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Adherence to Medications for Reducing CVD



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Am Fam Physician. 2006 Feb 1;73(3):532.

Cardiovascular disease is responsible for a significant number of deaths in the United States. Treatment to reduce the risk for cardiovascular disease using antihypertensive and lipid-lowering agents has been shown to be effective. Despite this, adherence to these regimens is poor and discontinuation rates are high. Patients who are prescribed lipid-lowering agents have one-year discontinuation rates between 15 and 60 percent. This issue also is present in compliance with anti-hypertensives. Poor adherence to treatment regimens is more prevalent in older persons. Antihypertensive and lipid-lowering agents are used concomitantly in patients to reduce cardiovascular risk, but there are no studies that assess adherence to this combination of agents. Chapman and colleagues evaluated the pattern of adherence with concomitant antihypertensive and lipid-lowering medications and assessed patient and regimen characteristics that could predict adherence.

The trial design was a retrospective chart audit of patients enrolled in a managed-care organization during a five-year period. Participants were included in the study if they initiated an antihypertensive and a lipid-lowering regimen within 90 days of each other. Adherence was determined by the number of days covered by a prescription during a three-month period; adherence was defined as filled medication prescriptions to cover at least 80 percent of the days. Additional information collected included demographic and clinical characteristics of each participant. Participants were classified into three categories of coronary heart disease, and comorbid conditions also were recorded.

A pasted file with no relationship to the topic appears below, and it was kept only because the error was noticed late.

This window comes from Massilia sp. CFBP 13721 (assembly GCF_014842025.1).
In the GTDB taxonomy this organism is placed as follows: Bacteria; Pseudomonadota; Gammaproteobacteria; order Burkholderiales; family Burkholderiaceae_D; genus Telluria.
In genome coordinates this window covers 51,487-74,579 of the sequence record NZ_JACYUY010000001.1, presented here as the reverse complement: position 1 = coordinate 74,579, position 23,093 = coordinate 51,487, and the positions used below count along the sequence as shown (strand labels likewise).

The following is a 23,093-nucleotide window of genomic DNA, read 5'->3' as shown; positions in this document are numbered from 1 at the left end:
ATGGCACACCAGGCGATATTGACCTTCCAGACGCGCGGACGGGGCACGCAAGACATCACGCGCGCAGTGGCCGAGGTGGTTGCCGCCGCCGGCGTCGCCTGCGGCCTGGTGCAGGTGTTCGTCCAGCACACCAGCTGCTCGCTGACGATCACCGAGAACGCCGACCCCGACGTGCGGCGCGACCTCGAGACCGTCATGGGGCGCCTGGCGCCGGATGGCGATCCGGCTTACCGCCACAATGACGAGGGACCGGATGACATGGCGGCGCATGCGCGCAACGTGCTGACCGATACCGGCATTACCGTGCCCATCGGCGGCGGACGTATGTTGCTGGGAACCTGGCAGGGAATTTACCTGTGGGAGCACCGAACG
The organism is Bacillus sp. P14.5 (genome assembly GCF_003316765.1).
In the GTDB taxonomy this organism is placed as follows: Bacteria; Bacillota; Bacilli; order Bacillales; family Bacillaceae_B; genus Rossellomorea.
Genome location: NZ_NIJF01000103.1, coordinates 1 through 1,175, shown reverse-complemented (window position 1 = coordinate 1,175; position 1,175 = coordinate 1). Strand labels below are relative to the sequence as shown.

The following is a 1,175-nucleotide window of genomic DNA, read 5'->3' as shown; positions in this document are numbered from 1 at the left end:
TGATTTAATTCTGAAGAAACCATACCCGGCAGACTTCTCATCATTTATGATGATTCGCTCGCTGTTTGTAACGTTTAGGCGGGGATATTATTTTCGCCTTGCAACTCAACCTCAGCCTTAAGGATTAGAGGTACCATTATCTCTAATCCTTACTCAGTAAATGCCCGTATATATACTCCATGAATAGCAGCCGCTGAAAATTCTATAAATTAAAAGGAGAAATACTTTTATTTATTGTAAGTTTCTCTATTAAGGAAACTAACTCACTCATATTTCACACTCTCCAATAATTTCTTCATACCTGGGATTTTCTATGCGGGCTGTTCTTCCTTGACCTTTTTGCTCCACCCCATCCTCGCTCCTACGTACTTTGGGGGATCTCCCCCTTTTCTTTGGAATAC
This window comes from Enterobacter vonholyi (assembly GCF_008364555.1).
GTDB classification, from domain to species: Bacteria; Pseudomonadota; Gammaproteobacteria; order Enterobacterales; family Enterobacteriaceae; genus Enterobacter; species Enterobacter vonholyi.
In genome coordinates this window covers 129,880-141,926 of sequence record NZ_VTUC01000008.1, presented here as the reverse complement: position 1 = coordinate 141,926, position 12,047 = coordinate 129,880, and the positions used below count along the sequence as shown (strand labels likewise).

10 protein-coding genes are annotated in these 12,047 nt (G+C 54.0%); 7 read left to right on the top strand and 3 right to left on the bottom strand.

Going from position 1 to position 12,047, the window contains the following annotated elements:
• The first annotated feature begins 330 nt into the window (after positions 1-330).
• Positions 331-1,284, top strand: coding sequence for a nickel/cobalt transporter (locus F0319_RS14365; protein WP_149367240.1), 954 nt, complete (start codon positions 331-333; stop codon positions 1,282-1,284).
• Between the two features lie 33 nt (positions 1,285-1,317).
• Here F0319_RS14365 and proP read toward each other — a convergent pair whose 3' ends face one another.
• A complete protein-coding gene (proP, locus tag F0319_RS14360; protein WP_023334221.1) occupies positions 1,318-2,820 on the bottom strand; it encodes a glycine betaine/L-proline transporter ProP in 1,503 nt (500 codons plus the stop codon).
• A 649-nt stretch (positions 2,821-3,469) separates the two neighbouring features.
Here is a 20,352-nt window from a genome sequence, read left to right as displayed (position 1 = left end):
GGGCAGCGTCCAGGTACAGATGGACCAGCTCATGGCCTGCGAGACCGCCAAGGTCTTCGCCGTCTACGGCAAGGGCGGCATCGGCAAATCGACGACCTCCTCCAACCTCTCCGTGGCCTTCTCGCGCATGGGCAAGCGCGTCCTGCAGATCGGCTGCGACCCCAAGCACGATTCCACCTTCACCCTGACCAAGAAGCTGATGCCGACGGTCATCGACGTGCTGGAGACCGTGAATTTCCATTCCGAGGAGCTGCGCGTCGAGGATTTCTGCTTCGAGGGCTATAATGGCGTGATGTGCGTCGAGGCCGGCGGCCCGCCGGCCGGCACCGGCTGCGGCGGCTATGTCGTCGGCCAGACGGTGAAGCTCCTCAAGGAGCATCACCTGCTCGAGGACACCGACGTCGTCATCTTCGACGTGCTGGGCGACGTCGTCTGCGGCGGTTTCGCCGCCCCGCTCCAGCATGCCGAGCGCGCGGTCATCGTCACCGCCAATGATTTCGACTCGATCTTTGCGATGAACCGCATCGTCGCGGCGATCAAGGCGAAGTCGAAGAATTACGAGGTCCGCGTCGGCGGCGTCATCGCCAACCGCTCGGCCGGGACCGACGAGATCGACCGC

There were 8,406 patients who met the inclusion criteria for the study. Thirty-four percent of the patients initiated both therapies on the same day, and 37 percent started both medications within 30 days of the physician visit. After three months, only 45 percent of the patients were adherent to both medications; this decreased to 36 percent at six months and remained the same at one year. Patients were more likely to adhere to both medications if they initiated them at the same time. In addition, patients with a history of coronary heart disease or congestive heart failure were more likely to be compliant. Patients taking no other medications were twice as likely to be adherent to concomitant therapy as those who were taking six or more medications. Women were less likely to be compliant than men. Patients 55 to 64 years of age were more likely to adhere to the concomitant regimen than those in other age groups.

The authors conclude that adherence to antihypertensive and lipid-lowering therapy was poor at six months, with approximately one in three patients being compliant. One strategy that may improve adherence is for physicians to start patients on both medications at the same time and, when possible, reduce the number of medications patients are already taking.

Chapman RH, et al. Predictors of adherence with antihypertensive and lipid-lowering therapy. Arch Intern Med. May 23, 2005;165:1147–52.



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